OR, I can get it completely refinished, put in 20 man-hours on the "finishing touches" plus the roof refinishing. It'll cost me two handfuls of change (maybe $700 more), and I'll have a trailer that will last quite likely another 40 years. It's just not possible to give a quality de-rusting job with a wire brush, and it's not possible to give a quality prime/paint job in your back yard. That's the reality. Instead, this way it'll be essentially brand spanking new, rust free, best possible painting job, protected from stone chipping and really, rather beautiful. And should last and last...
I could realistically sell it for about what I put in, based on comparable trailers in the area. To the right person, maybe a touch more, the wrong person, a touch less.
I kinda wanna be that person that brings this trailer back to life. So that 40 years from now, when it needs its second overhaul, I can look at that person and say "She's given 80 good years. You find a trailer that can do that." Oh, and so I don't have to put in the effort every 5 years scrubbing the rust off it and wondering how much longer till my pony pops out the side... : P
She'll be customized, protected, beautiful and strong. She'll embody all the great innovation of the Blair family, and it'll be a trailer I can hopefully use for my entire adult life.
Ah damn it. What's another handful of change?
So after my adventure deciding to truly pimp my pony ride was completed, I picked up some groceries (what an exciting birthday) and then headed over to the barn. I rode through our dressage test for Saturday once (yikes) and then spent another 40 minutes bickering with Moon.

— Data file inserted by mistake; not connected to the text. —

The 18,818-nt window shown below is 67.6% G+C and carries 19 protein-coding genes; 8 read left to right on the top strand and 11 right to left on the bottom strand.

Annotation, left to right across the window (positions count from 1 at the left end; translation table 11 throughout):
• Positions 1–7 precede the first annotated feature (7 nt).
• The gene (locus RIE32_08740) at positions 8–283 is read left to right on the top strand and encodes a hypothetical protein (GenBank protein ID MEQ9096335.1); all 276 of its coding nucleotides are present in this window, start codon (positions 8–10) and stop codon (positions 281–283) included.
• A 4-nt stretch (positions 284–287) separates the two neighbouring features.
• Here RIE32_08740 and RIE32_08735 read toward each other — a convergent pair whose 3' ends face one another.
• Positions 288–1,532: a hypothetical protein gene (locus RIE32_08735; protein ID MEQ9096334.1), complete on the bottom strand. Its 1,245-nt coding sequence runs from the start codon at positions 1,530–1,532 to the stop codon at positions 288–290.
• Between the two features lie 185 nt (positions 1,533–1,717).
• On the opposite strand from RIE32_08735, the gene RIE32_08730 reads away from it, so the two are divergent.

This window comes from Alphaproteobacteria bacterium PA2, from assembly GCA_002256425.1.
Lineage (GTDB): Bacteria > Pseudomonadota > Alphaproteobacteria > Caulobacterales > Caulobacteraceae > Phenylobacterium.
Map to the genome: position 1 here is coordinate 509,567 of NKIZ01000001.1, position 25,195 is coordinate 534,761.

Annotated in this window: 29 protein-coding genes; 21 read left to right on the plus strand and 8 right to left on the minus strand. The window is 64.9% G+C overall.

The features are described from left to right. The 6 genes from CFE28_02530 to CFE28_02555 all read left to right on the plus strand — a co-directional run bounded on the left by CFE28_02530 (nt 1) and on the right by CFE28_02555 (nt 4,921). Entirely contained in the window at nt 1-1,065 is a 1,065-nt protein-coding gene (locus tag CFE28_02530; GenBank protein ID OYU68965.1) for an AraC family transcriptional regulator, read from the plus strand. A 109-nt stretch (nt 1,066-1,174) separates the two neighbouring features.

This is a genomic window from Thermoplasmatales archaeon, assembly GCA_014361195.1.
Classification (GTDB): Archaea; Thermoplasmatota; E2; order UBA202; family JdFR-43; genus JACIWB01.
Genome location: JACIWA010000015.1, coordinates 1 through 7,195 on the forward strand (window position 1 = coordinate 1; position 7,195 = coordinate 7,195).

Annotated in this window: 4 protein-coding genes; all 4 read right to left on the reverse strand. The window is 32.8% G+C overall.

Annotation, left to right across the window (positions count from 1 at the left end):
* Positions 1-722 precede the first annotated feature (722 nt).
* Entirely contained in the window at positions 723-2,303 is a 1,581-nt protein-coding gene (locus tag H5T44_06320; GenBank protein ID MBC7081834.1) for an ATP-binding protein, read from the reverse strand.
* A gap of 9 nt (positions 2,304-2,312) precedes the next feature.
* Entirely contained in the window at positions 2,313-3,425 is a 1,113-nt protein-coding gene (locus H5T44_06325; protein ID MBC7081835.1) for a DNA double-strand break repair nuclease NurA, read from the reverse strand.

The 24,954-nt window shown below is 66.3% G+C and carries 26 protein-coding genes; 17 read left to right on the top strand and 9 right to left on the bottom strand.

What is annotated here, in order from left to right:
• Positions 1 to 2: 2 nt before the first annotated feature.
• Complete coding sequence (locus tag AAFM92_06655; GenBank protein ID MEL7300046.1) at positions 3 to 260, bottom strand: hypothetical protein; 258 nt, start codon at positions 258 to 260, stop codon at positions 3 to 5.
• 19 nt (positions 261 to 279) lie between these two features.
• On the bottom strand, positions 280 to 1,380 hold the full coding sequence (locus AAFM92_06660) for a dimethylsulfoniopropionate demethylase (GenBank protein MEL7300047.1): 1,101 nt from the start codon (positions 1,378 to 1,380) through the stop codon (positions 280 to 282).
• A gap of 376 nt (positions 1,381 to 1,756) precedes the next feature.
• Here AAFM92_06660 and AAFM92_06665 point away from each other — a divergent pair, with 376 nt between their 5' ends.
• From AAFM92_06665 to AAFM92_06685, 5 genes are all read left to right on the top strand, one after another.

He's stiff. He is soooo resistant to bending left again, it's painful. And frustrating. Like we made sooo much backwards movement coming into show season. So I just focussed on trying to get him soft. Over and over and over. So much just at a walk, it was painful. He was lazy. When I pushed him, he'd surge and then fall back.
And of course, for not riding in so long, I'm stiff and sore and ache all over. I can still feel Saturday's gallop and I'm not too happy either. Oh, and all of yesterday's work on the trailer too.
After 40 minutes, I called it a day. I told W that she'd best get us working tomorrow. She only replied "He's just stiff". Yeah, but that doesn't make me feel better!
His left hind had some noticeable heat in it, so I threw a poultice on before letting him out. I'm seriously going to have to start wrapping him as I'm not happy about this leg.
I redid his tail knot to keep it from the mud and threw on his rainsheet and liner.
And then bit back a tantrum.
I know they're horses, but I desperately want to bite Curly-horse in the arse.
Moon's rain sheet had a hole in the shoulder. Nice. And a ton of bite marks on the rump, most which didn't rip through. THIS is why I cheaped out and spent $30 on it.
But his liner, his nice Schneider's liner, has two HUGE holes in it. One in the front where it would have been bit, and one a continuation from the bite in the rain sheet. I just threw it on him, closed my eyes, and sent him out. AURGH!
I'm gonna be doing a LOT of sewing come springtime.
Lastly, I dropped off my April board cheque and then left a note to W letting her know this was my month's notice. It's probably for the best, since she was lamenting about how many horses she had in the barn now and how many more would be arriving this spring.
Honestly, if it wasn't for the expected bouts of rain and the wonderful-ness of having an indoor arena, I'd be volunteering to head out early. I love the care, but I'm itching to move on. Be closer to the park for hacking out, which I'm learning is way less frustrating for me then trying to soften a stiff pony. Even though he needs it and I'm sure it won't take forever to get back in the game.
Wonder if my trailer will be ready to haul out at the end of the month??? : P